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First archived on: 2013-04-29

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Title: Digital Humanities Specialist | humanities software, visualization and analysis

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Original web address: http://dhs.stanford.edu/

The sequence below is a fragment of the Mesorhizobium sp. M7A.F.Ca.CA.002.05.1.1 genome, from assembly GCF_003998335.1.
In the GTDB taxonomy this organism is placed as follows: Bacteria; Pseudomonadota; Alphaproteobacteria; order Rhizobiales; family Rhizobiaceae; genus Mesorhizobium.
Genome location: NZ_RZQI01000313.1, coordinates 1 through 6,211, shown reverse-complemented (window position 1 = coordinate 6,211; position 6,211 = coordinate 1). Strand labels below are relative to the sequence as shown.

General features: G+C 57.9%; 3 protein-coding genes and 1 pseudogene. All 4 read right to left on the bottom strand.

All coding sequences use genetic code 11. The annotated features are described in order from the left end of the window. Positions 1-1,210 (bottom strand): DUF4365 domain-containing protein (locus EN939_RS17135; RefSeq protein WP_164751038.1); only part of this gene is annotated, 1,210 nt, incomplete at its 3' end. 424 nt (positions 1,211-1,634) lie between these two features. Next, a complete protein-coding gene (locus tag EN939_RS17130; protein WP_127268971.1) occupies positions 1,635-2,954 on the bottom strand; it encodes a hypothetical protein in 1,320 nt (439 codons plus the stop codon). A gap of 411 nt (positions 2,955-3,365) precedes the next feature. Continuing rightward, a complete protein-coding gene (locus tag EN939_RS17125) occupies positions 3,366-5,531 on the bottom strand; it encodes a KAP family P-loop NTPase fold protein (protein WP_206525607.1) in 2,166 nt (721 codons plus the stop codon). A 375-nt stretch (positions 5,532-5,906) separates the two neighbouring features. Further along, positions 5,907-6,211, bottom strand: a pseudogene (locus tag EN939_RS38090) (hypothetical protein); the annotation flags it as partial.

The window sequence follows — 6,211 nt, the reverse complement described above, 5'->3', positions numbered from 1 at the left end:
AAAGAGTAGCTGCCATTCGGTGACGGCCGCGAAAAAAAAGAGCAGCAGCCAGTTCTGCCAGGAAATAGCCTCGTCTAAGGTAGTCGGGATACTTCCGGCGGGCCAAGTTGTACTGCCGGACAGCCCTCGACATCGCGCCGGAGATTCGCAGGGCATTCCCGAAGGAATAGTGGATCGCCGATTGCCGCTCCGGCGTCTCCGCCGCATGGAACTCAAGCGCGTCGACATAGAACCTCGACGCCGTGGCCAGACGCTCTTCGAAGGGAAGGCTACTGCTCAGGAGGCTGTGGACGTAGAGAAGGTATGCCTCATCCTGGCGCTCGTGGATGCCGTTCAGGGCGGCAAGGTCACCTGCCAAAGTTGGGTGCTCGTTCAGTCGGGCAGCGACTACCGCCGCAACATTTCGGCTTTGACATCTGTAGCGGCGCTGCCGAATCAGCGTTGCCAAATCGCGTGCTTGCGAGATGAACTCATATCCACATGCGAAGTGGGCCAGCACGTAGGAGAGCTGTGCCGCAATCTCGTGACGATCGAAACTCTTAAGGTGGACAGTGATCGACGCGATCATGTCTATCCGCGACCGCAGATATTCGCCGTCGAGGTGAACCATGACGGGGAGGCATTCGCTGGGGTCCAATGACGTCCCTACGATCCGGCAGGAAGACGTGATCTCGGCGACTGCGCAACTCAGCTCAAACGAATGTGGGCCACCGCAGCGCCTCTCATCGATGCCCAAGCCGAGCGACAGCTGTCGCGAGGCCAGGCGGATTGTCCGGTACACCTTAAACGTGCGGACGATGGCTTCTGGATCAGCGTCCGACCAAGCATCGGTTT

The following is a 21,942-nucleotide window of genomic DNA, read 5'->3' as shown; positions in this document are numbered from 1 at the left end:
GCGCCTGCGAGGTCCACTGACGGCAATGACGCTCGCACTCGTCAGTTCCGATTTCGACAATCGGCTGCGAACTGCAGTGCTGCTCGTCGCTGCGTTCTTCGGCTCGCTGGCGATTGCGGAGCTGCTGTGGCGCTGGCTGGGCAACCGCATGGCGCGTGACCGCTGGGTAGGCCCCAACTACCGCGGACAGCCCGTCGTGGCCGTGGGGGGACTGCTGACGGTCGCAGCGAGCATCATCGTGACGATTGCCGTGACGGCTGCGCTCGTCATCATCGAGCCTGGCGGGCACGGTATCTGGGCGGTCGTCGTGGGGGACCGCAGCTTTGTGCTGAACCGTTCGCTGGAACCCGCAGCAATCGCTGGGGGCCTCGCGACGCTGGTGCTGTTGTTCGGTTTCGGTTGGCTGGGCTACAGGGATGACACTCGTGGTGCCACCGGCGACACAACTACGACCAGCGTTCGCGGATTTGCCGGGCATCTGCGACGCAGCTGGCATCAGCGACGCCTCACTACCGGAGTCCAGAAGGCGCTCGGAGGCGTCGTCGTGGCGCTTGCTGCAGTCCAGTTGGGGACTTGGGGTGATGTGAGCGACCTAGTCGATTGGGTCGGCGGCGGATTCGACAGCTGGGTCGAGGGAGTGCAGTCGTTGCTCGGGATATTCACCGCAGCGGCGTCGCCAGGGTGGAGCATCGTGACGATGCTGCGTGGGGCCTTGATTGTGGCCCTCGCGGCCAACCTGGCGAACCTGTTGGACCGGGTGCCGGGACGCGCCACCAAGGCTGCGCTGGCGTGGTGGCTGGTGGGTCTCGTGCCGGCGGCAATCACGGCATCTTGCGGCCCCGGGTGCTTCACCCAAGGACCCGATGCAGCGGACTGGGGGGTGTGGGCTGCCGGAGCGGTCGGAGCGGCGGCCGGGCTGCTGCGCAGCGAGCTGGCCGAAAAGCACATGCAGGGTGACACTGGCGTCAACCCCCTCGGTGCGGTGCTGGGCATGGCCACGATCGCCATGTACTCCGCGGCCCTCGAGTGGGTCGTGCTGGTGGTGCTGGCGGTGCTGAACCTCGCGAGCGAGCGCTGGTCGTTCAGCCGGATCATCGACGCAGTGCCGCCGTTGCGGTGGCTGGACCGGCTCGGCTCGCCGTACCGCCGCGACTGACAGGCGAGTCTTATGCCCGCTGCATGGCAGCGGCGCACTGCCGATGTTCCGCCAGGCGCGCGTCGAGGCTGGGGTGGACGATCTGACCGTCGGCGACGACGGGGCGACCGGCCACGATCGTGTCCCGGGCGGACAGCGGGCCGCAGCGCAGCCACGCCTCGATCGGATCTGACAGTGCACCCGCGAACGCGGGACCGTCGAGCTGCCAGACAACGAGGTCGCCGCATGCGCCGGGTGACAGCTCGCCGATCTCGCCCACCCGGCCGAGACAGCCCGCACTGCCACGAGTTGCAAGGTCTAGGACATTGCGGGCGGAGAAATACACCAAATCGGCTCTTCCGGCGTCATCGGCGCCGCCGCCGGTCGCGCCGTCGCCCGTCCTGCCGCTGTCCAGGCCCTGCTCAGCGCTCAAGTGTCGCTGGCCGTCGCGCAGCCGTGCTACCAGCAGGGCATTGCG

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... a city composed not of the neighborhoods that it was actually made of but instead of neighborhoods most similar to each other based off the characteristics we measured You can see the interactive version here http bl ocks org emeeks 5218414 It s a great concept I think but it proved illegible to most users and as with many of these objects performed poorly when integrated into the larger site There s more on the floor For instance I ve pointed before to a topic model browser I made in Protoviz that allows the reader to compare writing about species in the IUCN Red List compared to the same entries for those species on Wikipedia to compare the differences in language of the two species databases In process is a new version of this using my much improved skills and D3 which will hopefully leverage the lessons folks have learned about representing the results of topic modeling It s my hope that at some point we ll have a better process for releasing and annotating these objects and I d hope there s a larger solution to better raise the visibility and understanding of this process for those currently on the outside Until then I ll try to keep posting the code on Github and giving some explanation of them here Posted in D3 Digital Scholarly Work Spatial Humanities Visualization Comments Off City Nature Posted on March 13 2013 by Elijah Meeks Today we re releasing City Nature the results of work exploring natural environments in urban areas using topic modeling GIS and data visualization The site has rich interactivity including an amazing parallel coordinates plot that allows you to explore the greenness and demography of 2600 US neighborhoods I created a few of the dataviz elements and helped with the research but the majority of the digital humanities development work was by Karl Grossner PIs on the project are Jon Christensen and Michael Kahan here at Stanford though Jon has since moved to UCLA and included a summer research project involving a dozen undergraduates here at Stanford who had the chance to work with remote sensing GIS topic modeling and information visualization Posted in Digital Humanities at Stanford Spatial Humanities Text Analysis Visualization Comments Off Toward a Connected Humanities Posted on March 4 2013 by Elijah Meeks Zephyr Frank and Erik Steiner were kind enough to give me a chance to discuss networks in humanities scholarship for the Visualizing Evidence course here at Stanford Here s the talk Posted in Algorithmic Literacy Graph Data Model Visualization Comments Off Color and Precision Posted on February 26 2013 by Elijah Meeks Color has been bothering me lately To get to color though we have to take a short digression into space You see a lesson you learn early on in spatial analysis is that just because your GIS package gives you 12 points of decimal precision when you add a point that doesn t mean you should use it False precision in the case of coordinates is well understood but I wonder why there is no analog in color As data visualization grows more prominent color theory becomes a practical consideration of modern scholarship just as geometry ontology formal logic and countless other seemingly unrelated fields have begun to intrude upon literature and history And while work has been done by folks like Cynthia Brewer and the team at Tableau to solve practical issues of palette and readability I m more interested in the issue of false precision in color representation and the use of functions to determine visual attributes rather than fixed values To better understand what random perturbation of color and visual elements would produce I wrote a little color perturbation toy in D3 that takes advantage of the range slider and color picker HTML elements these only work in Chrome and wrote a quick function to randomize the color displayed in 506 squares while displaying a single large square with the original color selected The original randomization function still in the code as slightyRandomColor just adjusted the individual Red Green and Blue RGB elements of the selected color in a completely random fashion function slightlyRandomColor r g b range r r Math floor Math random range Math floor range 2 g g Math floor Math random range Math floor range 2 b b Math floor Math random range Math floor range 2 return rgb r g b I updated this in the slightlyLessRandomColor function to take into account the distance from maximum value of that primary color Naturally there s some disagreement as to what a primary color is and a CMYK scale would treat this differently but this is just an initial foray In a finished version I d prefer this to be based on pure hues so that variation increases in the muddy regions The code is pretty simple function lessSlightlyRandomColor r g b range var scaleRamp d3 scale linear domain 256 0 range 5 2 clamp true var rRange range scaleRamp r var gRange range scaleRamp g var bRange range scaleRamp b r r Math floor Math random rRange Math floor rRange 2 g g Math floor Math random gRange Math floor gRange 2 b b Math floor Math random bRange Math floor bRange 2 return rgb r g b The effects are rather striking The idea is that rather than picking a single color out of the 256x256x256 or 16 78 million available colors you designate a small or large color region In a sense this is an imprecise color suitable for less precise data Now perhaps you re working with data where you can claim 1 in 16 78 million precision I don t typically have that at my disposal and that s one of the reasons I wanted to explore this The primary motivation is still aesthetic of course and I think that this minor perturbation will be more appealing and attractive to readers This can be taken beyond color elements and applied to line thickness as I ve done in the demo and curving on paths opacity et cetera These channels in the parlance of information visualization are all amenable to functional values that can be jostled based on known inaccuracies in individual data points or generally understood issues of uncertainty precision and accuracy of the project as a whole Again the curves end up looking like they ve been drawn though with only minor perturbation by someone with a steady hand and so the aesthetic motivation is there but the aesthetic enshrines a fact of data visualization used in representing the kinds of phenomena I m called on the represent The results give a different understanding of what it means to have the same level of variation when that variation is not just a simple value but a function based on the value of the color being affected Turning the variation up to a maximum of 50 which means 25 from the R G and B positions on the color already implies less variation for values at the top or bottom of the scale near 0 or 255 in other words and since the function further scales this variation so that it is more at 0 and less at 255 the result is that high variation has quite different visual results There are at least three issues at play here One is the capacity to optically distinguish between different parts of visual light spectrum which could itself be accounted for in the development of functional colors The second is the use of functions to perturb visual elements for aesthetic purposes as well as to address issues of visual representation of complexity and uncertainty The final is the idea of regions be they color regions or angle regions or line thickness regions to fight against false precision Naturally with high enough variation you can end up damaging the ability for a reader to distinguish between categories of elements as seen in the changing color ramp on the bottom of the demo The variability in the blue in this particular case and each time it will be different makes it impossible to distinguish between category 20 and category 18 and just as difficult to distinguish between category 17 and category 19 or if this is a continuous ramp to distinguish that entire region But it may be that this is imprecision is a more accurate representation of some very imprecise dataset You may therefore be able to use functional colors and imprecise colors to provide higher accuracy with lower precision Obviously this begs for a robust implementation which I hope to provide some time down the road The gist of the code can be found here Posted in Algorithmic Literacy D3 Spatial Humanities Visualization Comments Off The Digital Humanities as a Donkey Posted on February 19 2013 by Elijah Meeks Advice animals are a long established method of passing along knowledge and learning about subject matter especially academic But I have found no Digital Humanities advice animal and so I offer up the only slightly used ORBIS donkey I think we need a stalwart mosaic Digital Humanities Donkey to explain the subtle truths of this field to prospective undergraduates on Reddit Helpfully I ve also provided a superhip version Now maybe there s some kind of digital humanities emu or marmoset out there in which case I m not trying to muscle in on their territory But if not here s an example or three to get the ball rolling Posted in Natural Law The Digital Humanities as Comments Off Martin Evans Posted on February 16 2013 by Elijah Meeks When I first came to Stanford University and I was expected to do digital humanities without quite knowing what that meant I had the very good fortune to work with Martin Evans a professor in the English Department and a Miltonist While we never got around to representing the pan chronology of Paradise Lost we did manage to cobble together a small site in Flash remember this was 2010 before Flash was evil that presented people and places and texts linked together in a dynamic manner If you ve still got Flash installed you can see Authorial London here Martin Evans died on Monday February 11th 2013 In my time working with him and since he was always dynamic and incisive and ambitious When I first started doing digital humanities professionally I am a specialist after all I thought myself to be very much smarter than the folks who had neglected to learn how to code Dr Evans disabused me of this notion early on and not through any kind of browbeating but instead by simply demonstrating the kind of intellectual rigor and attention to detail it took to really understand the complexities of literature such as Lycidas In reading Martin s obituaries I ve found him quoted as a staunch defender of the humanities You would have to be as green as I was three years ago to think that such a defense would necessitate being an opponent of digital humanities Bitter constraint and sad occasion dear Compels me to disturb your season due Posted in Digital Humanities at Stanford Comments Off Digital Literacy and Digital Citizenship Posted on February 11 2013 by Elijah Meeks Visual notes of my talk about digital humanities in high school education On Friday I gave a talk for a Bay Area Teacher Development Collaborative workshop entitled Technology for Teaching and Learning What s Worthwhile What s the Next Chapter I was asked to speak broadly on the role of digital humanities in middle school and high school education and put together this slide deck which I thought I d explain a little more fully here Usually I don t explain the title page You already know the website address and likely my email address and probably my job title but there s a little piece of information that I ve felt the need to emphasize more and more as I go out into the world for conferences and talks I work for the library I never imagined how much of a difference this would make in different venues It s an alt ac position and so you receive the usual discourtesies if someone thinks that you re pretending to be Stanford faculty I ve found it best to clearly mark and emphasize that This wasn t the case for the BATDC conference and maybe that s why I m comfortable making this digression The abstract network in the background is TVTropes of course In any talk about digital humanities even those held at conferences that have digital and or humanities in the name it helps to suggest another definition of digital humanities Here s a rather practical one It s the application and integration of buzzwords and acronyms into humanistic inquiry I ve thought of GIS NLP SNA DataViz as the 3 1 pillars of digital humanities for a while but I think more than those particular methods digital humanities is the demystification of computational methods and their application in new and untraditional ways So it helps to mock them It may be that a better definition of digital humanities Careful application of computational methods to humanistic inquiry paired with careful application of skepticism toward computational methods for humanistic inquiry The examples for each are an isophoretric map of the Roman World topic clouds a network visualization of several generations of Darwins and a parallel coordinates visualization of neighborhoods These latter two examples are from projects which we hope to release in the coming weeks GIS There are so many good examples of GIS used for digital humanities research This might be bias on my part since spatial analysis was my first experience with this kind of work and so I m more aware of projects like ORBIS Vision of Britain and Civil War Washington all of which provide ready made resources for middle school and high school teachers that want to bring geospatial information visualization into their classes Because we have such a long and rich history of representing abstract concepts and data on maps it makes a good gateway into more exotic data analysis and visualization methods So while these sites teach us about space and history they also provide object examples of data visualization that because of our familiarity and literacy with maps doesn t seem so arcane as network and text and other information visualization Each of the slides for GIS NLP SNA and DataViz is meant to not only give resources for course material but also provide avenues for teachers that want to get started with creating and developing more material using these methods To that end Neatline Google Fusion Tables and Quantum GIS are all freely available and provide the capacity for teachers to build their own dynamic and interactive geospatial projects NLP Natural Language Processing is a harder thing to demystify than GIS Maps and directions are a large and highly visible part of our life but text analysis tends to be hidden away But tools like Voyant provide teachers with the capacity to apply a wide variety of NLP processes to whatever text they would like to examine whether it s assigned reading or student essays Importantly the accessibility and user friendliness of Voyant means that teachers and students can playfully engage with NLP and learn the methods through using the tools Somehow I forgot to mention Wordle during the talk but one of the teachers pointed it out during Q A SNA While network analysis is not only social network analysis it s what people know and so part of explaining networks is starting with social networks and then introducing transportation networks genealogies administrative networks and so on Like NLP it is difficult to point to straightforward examples that are easy to integrate into courses but for those that want to get started I pointed them to my Interactive Introduction to Network Analysis as well as my Network Analysis toolkit of choice Gephi Data Information Visualization Data visualization as a fourth category is interesting from an ontological perspective since it overlaps and conflicts in scope with the previous three But I ve noticed that it occupies a distinct space in the mental map of the digital humanities among practitioners and provides a very accessible entry into the various more intimidating methods above My only link is to D3 js because it provides not only a great library with which to build data viz but an excellent gallery of examples of data visualization There s so much dataviz on the Internet that providing examples seems pointless So that s what and how but why The remaining slides in the deck deal not with what digital humanities is are was nor how to do it or find it but why it s important The broad definition of digital humanities makes it more difficult to make this case and so that s why I settled on the constrained practical definition I started with Practically speaking integration of these methods and techniques makes sense for the following reasons Reason 1 Digital humanities is fun I touched on this a while back in regard to the popular appeal of ORBIS By bringing innovative interactive and highly visual methods into the exploration of humanities subjects you engage students in a way that just text does not This is the basic principle behind gamification except that the digital humanities isn t trying to dress up an experience with the appearance of interactivity but rather is predicated by it Using Voyant is fun You play with Gephi People have tweeted that ORBIS is awesome Reason 2 Digital humanities is inherently collaborative I won t repost the slide for this one which is simply three lists of contributors to various DH projects Collaboration is important from both a professional perspective and a social perspective The world that your students are going to go out into...